On Nov. 6, 2015, Justice Together all but disappeared after founder Shaun King told members via email that he was shutting it down. The now-defunct social-activism group—which, at its peak popularity, boasted members in all 50 U.S. states and Washington, D.C., as well as 35 international chapters—had one single, unrealized objective: End police brutality in America.

King, 36, was executive director of Justice Together since its Aug. 28 launch, and a highly visible figure in the Black Lives Matter movement. Passionate and charismatic, he projected the image of a man devoted to seeking justice for victims of police violence. King’s work as senior justice writer for New York Daily News demonstrates as much; he rose to prominence in September 2014 after reporting in grave detail on the death of unarmed black teen Mike Brown, who was fatally shot by white police officer Darren Wilson in Ferguson, Missouri. This newfound visibility earned him thousands of followers on social media, people he would later invite to join Justice Together.

But 14 months after he became a fixture in the Black Lives Matter movement, King’s questionable behavior began to raise red flags for members of the organization. From August to October 2015, Justice Together members said, he became evasive and defensive when they sought direction about when and how to mobilize. Many members were surprised when King unilaterally disbanded the organization, undoing much of their hard work in the process.

This action inspired 30 Justice Together state directors, who call themselves JT30, to publish an open letter on Nov. 13. They called out the discrepancy between King’s public persona and the man behind the computer screen.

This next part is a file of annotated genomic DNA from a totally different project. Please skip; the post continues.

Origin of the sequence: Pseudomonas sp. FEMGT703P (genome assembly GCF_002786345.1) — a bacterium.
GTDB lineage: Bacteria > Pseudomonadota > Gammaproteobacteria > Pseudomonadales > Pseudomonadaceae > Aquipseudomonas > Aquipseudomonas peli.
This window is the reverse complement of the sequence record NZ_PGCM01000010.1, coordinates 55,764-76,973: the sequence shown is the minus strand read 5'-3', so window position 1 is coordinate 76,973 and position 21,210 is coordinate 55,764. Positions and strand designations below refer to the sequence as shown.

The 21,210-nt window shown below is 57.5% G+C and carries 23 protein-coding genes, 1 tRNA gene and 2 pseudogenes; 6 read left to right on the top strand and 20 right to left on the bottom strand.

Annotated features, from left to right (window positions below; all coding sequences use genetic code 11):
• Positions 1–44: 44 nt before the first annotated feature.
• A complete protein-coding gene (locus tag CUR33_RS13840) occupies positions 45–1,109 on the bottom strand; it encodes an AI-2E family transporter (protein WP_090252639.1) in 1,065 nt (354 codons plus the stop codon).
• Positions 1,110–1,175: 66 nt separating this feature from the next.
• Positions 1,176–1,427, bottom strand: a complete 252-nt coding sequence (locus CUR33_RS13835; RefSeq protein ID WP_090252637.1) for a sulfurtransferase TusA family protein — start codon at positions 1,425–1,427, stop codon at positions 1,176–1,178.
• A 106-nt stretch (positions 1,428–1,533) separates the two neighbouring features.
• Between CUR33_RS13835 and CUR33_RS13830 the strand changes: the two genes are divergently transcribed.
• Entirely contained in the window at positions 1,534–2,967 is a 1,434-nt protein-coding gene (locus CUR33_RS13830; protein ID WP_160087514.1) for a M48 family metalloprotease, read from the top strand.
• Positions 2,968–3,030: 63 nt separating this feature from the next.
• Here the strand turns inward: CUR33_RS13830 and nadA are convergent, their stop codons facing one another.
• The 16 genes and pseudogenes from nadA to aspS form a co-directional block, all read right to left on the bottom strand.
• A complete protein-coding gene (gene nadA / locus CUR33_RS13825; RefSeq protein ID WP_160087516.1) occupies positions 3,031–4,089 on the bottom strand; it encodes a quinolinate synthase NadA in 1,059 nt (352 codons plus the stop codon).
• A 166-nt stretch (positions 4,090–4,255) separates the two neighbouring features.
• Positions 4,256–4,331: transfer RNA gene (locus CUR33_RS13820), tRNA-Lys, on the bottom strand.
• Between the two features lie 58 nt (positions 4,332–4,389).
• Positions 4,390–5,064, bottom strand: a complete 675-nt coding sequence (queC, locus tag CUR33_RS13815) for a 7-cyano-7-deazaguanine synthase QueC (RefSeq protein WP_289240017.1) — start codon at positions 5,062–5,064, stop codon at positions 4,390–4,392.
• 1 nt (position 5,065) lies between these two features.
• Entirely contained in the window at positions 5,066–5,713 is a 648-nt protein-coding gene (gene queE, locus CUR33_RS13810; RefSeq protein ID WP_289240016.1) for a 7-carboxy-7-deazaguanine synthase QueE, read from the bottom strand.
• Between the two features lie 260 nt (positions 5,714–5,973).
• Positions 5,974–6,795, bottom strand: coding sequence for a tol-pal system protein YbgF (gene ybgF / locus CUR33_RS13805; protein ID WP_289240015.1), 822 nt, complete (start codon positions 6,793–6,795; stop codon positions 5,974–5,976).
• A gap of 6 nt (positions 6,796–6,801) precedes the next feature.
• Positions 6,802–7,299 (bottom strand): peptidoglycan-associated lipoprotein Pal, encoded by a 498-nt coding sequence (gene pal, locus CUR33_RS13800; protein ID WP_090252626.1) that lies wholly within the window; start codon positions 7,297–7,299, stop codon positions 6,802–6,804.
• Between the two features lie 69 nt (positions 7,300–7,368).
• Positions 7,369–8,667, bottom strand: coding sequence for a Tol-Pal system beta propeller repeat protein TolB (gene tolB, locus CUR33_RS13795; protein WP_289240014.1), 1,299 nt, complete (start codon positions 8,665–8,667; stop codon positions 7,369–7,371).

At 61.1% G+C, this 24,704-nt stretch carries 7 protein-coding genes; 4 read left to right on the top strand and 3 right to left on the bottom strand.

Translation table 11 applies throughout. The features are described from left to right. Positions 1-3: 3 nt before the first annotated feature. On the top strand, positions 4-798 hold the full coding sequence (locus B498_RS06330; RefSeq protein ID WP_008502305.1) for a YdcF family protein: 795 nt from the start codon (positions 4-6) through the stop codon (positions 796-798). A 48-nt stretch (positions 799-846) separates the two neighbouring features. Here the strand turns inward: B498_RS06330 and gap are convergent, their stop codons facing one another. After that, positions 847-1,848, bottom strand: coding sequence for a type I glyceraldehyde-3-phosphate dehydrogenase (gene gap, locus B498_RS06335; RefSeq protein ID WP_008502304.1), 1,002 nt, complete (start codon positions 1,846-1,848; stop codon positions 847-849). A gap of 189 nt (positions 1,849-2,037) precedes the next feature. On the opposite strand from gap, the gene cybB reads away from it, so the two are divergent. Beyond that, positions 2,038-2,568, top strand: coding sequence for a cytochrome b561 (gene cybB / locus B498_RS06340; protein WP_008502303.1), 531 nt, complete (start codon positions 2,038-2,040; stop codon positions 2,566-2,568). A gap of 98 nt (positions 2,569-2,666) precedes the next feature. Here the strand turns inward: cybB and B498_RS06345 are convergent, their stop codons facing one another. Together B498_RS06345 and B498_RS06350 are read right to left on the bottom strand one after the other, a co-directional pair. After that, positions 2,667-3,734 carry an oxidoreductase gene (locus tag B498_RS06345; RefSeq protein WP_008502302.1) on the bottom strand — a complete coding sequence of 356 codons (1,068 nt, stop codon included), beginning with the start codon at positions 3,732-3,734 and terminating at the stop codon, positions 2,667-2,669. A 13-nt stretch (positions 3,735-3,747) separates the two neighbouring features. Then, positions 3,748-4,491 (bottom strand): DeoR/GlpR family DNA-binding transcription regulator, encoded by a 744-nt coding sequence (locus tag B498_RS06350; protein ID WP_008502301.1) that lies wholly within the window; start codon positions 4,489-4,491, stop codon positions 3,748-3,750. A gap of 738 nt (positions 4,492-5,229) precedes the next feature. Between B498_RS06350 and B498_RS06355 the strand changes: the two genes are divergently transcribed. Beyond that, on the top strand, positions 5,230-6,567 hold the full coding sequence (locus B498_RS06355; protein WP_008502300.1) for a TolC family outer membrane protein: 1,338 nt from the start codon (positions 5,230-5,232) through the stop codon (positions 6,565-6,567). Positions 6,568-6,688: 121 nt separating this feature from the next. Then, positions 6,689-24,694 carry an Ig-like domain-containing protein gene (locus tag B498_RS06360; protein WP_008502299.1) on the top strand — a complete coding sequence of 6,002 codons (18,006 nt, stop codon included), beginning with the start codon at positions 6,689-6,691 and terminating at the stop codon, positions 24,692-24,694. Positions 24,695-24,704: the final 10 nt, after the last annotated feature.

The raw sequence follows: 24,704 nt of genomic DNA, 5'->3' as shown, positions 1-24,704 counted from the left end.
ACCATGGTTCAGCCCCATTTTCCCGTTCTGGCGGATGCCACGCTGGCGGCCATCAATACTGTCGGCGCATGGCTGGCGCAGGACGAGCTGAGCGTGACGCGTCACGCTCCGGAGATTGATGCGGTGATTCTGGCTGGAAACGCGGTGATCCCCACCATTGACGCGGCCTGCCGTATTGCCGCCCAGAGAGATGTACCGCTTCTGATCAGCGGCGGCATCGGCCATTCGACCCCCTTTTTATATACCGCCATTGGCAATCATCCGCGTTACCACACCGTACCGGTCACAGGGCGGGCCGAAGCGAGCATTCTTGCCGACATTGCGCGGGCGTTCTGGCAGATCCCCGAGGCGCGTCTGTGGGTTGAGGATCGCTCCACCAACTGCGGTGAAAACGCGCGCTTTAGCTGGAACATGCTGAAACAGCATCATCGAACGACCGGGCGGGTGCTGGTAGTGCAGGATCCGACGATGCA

They called out the discrepancy between King’s public persona and the man behind the computer screen.

King did not respond to NTRSCTN’s multiple requests for comment via email about JT30’s allegations.

Five former JT30 state directors who worked closely with King, as well as two former members of “Justice. That’s All.” (JTA), a previous activist organization he founded, told NTRSCTN that he didn’t hold himself to the same standards—namely, transparency and accountability—that activists aim to hold police and government institutions. Instead, multiple sources shared similar stories of a man who kept members in the dark until Justice Together’s abrupt end.

Justice Together was never meant to be a boots-on-the-ground organization in that its members would attend protests. Instead, the group’s initial strategy was to act behind the scenes, according to emails King sent members. Regional chapters, led by multiple directors in each state, would gather information on local law enforcement agencies and then work to change policy and end police brutality.

At least, that was the plan.